My friend, Yardley Chittick, MIT '22, died over the weekend.  Yardley was 107 and lived an incredible life.  He was the oldest living alum of MIT and the oldest living member of my college fraternity, Beta Theta Pi.  He was also the oldest living patent attorney.

I met Yardley while in college.  I thought he was old then, but he was only 80!  To the end, his mind was incredible sharp.  He could tell stories about his life (some of them are mentioned in this rememberance) that would keep you mesmerized.  Who else did you know who turned down a job from Thomas Edison and got into a fist fight with Humphrey Bogart?

In the circles he traveled in, Yardley was a celebrity.  Despite his declining health, he reveled in the attention.  He wouldn't hesitate to sing an old MIT fight song, "Back to Tech".  But, my favorite memory of Yardley was a talk we had on a personal visit I made to him.  I had brought my digital camera.  Yardley had heard of digital cameras, but didn't know how they worked.  Although I'm no expert, I had a general idea and explained it to him.  It was clear that his patent attorney mind was in full gear.  Although he wasn't up on the latest technology, you could tell that he had a keen understanding of how things worked.  It was great to see his curiousity, even at more than 100 years of age!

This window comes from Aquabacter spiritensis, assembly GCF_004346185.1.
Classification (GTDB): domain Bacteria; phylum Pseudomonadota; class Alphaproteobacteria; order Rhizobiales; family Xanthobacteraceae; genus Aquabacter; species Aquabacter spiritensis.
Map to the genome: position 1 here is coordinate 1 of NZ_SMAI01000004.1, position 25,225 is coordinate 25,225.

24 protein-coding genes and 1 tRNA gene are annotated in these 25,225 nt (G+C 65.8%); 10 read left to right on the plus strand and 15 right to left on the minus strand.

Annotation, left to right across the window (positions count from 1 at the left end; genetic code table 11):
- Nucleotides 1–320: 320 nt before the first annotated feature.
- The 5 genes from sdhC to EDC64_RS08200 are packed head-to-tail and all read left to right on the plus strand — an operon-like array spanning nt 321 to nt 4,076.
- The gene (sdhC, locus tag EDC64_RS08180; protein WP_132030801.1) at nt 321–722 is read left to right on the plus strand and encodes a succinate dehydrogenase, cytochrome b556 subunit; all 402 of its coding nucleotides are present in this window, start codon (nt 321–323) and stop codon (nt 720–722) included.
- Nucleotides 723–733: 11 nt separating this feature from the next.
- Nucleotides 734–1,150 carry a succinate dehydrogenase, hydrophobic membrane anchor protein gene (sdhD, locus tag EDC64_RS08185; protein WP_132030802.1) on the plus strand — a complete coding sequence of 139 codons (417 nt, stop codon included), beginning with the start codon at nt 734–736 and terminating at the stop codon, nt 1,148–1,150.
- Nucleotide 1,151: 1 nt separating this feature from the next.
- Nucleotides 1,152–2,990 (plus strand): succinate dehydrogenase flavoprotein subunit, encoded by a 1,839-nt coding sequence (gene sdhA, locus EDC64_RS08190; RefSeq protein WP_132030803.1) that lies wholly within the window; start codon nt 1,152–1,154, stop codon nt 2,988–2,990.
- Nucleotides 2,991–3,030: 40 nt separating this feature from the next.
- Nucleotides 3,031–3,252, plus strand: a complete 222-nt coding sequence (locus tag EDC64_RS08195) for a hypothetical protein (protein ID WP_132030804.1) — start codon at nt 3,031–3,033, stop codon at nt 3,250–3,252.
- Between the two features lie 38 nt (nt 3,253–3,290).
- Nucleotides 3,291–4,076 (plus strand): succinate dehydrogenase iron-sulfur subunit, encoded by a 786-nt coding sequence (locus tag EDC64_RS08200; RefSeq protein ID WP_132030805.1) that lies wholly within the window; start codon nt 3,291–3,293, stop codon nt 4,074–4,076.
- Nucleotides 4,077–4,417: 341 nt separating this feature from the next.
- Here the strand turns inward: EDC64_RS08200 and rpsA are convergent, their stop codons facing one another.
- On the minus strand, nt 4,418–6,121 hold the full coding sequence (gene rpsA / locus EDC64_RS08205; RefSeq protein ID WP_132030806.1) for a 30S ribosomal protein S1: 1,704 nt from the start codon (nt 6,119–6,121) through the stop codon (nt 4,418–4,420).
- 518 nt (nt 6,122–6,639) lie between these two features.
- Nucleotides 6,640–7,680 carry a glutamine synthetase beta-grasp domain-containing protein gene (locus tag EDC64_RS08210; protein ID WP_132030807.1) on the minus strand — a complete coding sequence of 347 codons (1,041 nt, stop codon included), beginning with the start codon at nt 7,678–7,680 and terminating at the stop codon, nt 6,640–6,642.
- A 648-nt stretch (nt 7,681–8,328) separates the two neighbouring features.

Although it is hardly a shock when a 107-year old man dies, Yardley will still be missed at events that he would normally attend.  He enjoyed meeting new people, and loved telling stories.  We should all hope to live as long and achieve as much as Yardley Chittick.